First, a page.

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Ralph Mag: Thoughts and Happenings is a hell of a lot more fun than one might expect.

Date: May 15 2015

Thoughts and Happenings is a hell of a lot more fun than one might expect. An undertaker who is juggling two young women? Wilfred, that poor dummy, has gotten caught up in the mesh of small town morality and womanly wiles, but when he realizes that he's been caught in an invisible net (one of his ladies is with child), the reader wants to come to the rescue. We get trapped too, and we're not even pregnant.

He can be charming, that Wilfred. For instance, as he's preparing the funeral of Melbourne Edwards, he blurts out that he might have tea later with Flora Edwards, Melbourne's daughter. He's just fallen in love with her, after having disavowed Grace.

But you don't invite strange women to tea when the old man has just popped off. Especially when pregnant Grace is hovering around back there somewhere.

"I hoped a modest change of scenery and an anteprandial refreshment might provide somewhat of a relief to your daughter during these exceedingly sad times," he explains to Mrs Edwards. No? "Well, I shall say Auf Wiederschen to you both,' remembering the dictionary words he had picked up that morning." He's reading the dictionary all the way through, starting at A's --- just to make himself more respectable.

§ § §

Even as we are getting into the sticky problem of Wilfred and his pregnant, possibly jilted Grace, and the lovely Flora, we find ourselves with Wilfred in the funeral home, in his own parlor, in fascinating conversation with another client. Her name is Mrs. Thomas. Her fingernails are dirty. Disgustingly so.

"'What was it with his customers,' he wondered. Mrs. Howell Thomas's fingernails, poor bugger, hasn't seen a nail brush for a while."

It was hard washing a corpse's hand. Some cooperated but others lay there like a sack of potatoes with a lack of consternation on their face, lika a small child who didn't like being washed.

"Peering into Mrs. Howell-Thomas's coffin, he realised he wasn't going to be able to get that damn ring off. He looked more closely at her fingers which were already purple and bloated, and wondered if Howard Carter*** had had this problem with Tutankhamun."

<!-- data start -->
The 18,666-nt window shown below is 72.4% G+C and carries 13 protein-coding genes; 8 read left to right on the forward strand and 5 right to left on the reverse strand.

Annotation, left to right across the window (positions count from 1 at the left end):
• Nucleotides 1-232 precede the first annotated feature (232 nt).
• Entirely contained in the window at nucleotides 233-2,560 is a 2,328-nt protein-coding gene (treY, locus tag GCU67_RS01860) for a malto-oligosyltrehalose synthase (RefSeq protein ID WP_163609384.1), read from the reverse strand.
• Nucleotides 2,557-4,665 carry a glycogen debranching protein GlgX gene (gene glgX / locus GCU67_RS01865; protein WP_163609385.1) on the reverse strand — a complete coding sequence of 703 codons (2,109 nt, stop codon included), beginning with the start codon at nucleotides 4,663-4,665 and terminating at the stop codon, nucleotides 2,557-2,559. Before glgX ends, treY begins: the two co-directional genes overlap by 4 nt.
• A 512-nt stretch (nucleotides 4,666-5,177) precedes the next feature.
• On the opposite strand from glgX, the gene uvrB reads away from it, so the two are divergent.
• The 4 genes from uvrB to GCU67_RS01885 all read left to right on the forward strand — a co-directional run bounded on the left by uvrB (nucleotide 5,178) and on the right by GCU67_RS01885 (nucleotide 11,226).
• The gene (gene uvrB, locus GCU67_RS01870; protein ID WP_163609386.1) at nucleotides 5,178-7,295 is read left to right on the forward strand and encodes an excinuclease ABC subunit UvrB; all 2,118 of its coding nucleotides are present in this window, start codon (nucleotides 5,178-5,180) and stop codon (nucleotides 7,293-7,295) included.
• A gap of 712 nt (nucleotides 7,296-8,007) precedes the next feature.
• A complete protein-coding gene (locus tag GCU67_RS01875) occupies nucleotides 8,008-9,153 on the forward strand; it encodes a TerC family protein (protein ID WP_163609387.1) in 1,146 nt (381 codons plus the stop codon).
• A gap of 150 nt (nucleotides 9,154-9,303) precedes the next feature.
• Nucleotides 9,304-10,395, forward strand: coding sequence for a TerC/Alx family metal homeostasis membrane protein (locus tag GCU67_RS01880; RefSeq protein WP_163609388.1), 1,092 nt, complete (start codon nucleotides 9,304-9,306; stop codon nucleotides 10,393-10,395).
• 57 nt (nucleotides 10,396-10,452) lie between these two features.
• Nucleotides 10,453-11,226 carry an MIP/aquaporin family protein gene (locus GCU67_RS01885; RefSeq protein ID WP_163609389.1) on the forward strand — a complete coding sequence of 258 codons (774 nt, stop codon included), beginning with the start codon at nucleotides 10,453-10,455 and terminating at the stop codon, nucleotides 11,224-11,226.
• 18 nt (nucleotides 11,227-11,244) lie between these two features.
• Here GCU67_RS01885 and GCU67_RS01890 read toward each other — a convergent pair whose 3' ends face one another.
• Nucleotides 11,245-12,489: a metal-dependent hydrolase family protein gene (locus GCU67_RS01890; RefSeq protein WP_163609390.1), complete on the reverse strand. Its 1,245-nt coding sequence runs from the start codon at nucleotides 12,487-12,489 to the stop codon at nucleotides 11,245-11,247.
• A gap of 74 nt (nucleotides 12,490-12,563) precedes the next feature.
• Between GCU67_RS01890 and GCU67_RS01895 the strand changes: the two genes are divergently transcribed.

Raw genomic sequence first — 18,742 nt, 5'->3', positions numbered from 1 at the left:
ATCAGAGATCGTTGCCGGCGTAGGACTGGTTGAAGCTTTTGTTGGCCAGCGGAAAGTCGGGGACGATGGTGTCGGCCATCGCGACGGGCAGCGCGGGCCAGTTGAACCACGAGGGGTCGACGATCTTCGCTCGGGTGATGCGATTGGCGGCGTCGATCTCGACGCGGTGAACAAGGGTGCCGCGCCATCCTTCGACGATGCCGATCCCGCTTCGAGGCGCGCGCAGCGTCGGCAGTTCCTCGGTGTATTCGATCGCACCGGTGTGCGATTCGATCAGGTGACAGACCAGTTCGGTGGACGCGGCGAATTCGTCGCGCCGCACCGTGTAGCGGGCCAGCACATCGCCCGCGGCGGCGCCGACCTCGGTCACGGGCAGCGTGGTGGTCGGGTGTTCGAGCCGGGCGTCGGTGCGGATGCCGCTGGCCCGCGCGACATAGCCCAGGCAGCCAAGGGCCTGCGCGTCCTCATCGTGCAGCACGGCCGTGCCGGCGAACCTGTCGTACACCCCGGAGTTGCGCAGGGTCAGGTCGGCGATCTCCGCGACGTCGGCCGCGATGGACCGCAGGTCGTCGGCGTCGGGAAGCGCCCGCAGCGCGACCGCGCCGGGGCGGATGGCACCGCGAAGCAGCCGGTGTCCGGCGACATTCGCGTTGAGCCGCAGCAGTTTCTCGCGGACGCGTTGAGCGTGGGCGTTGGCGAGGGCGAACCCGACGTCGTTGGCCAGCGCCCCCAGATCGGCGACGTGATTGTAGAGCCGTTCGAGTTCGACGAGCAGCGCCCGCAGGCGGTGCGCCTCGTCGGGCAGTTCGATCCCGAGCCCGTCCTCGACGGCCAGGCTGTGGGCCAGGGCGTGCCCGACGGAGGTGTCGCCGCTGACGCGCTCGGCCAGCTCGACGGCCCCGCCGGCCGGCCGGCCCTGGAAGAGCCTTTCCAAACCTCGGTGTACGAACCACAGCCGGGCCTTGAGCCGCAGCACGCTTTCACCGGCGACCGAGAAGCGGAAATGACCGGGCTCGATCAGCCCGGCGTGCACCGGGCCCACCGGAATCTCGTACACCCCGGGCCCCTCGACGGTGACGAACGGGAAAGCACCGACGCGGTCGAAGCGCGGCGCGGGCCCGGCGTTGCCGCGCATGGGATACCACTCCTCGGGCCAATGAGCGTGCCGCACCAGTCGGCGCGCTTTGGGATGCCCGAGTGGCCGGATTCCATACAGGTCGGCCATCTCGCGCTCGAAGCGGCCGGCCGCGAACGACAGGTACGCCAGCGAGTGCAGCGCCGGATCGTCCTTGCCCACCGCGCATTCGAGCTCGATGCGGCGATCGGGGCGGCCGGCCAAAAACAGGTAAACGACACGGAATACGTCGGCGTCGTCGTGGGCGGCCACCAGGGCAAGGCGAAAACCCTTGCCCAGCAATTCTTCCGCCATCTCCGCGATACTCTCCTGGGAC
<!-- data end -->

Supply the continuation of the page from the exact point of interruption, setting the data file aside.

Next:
"There was a tomb that Tutankhamun had!" he remarked to Mrs. Howell-Thomas. "Absolutely magnificent!"

"What are you talking about in there, Wilfred?" said his da, who was sitting on the flowerbed wall, drinking his tea. "Are you talking to a corpse again.

§ § §

The triumph of Wendy Jones' novel is the art of turning a slightly comic, slightly dotty character into one that we feel great compassion for: even raging with him that a woman can be so graceless as to pin her baby on his lapel to drag him into a marriage he doesn't want, with a woman he doesn't love, using wiles against which he has no defenses whatsoever.

Who is the villain? Who gave Grace the innocent babe? Alas, dear reader, you'll have to find out on your own by reading Thoughts and Happenings. And I envy you. Don't we always envy someone who is picking up, for the first time, a book that we doted on? A book with a sweet butter-nut sauce atop the pound cake: the whole is accomplished using a writing style that puts the reader firmly back in 1924, in the village of Narberth, where, when you look carefully, you can see that "The sky was playing with the clouds. We stood there in their small yard with the pissabeds, the bellybuttons, the moss and the ivy, the vegetable patch and the overgrown and unkempt flowerbed that was a mass of green plants and small flowers."

Or Wilfred looking out on "the green hills beyond, the hills that curved so confidently and easily, like a well-fed woman."

Sometimes Wilfred wondered if under those Welsh hills there were great women, giantesses, who had lain down on the earth in ancient times and fallen asleep, and then the earth had crept over them, over their breasts and their hips and the dips of their waists and tapering up their strong thighs. And then the green grass had grown over them, covering them with a fertile blanket of fresh plants that kept them warm and hidden.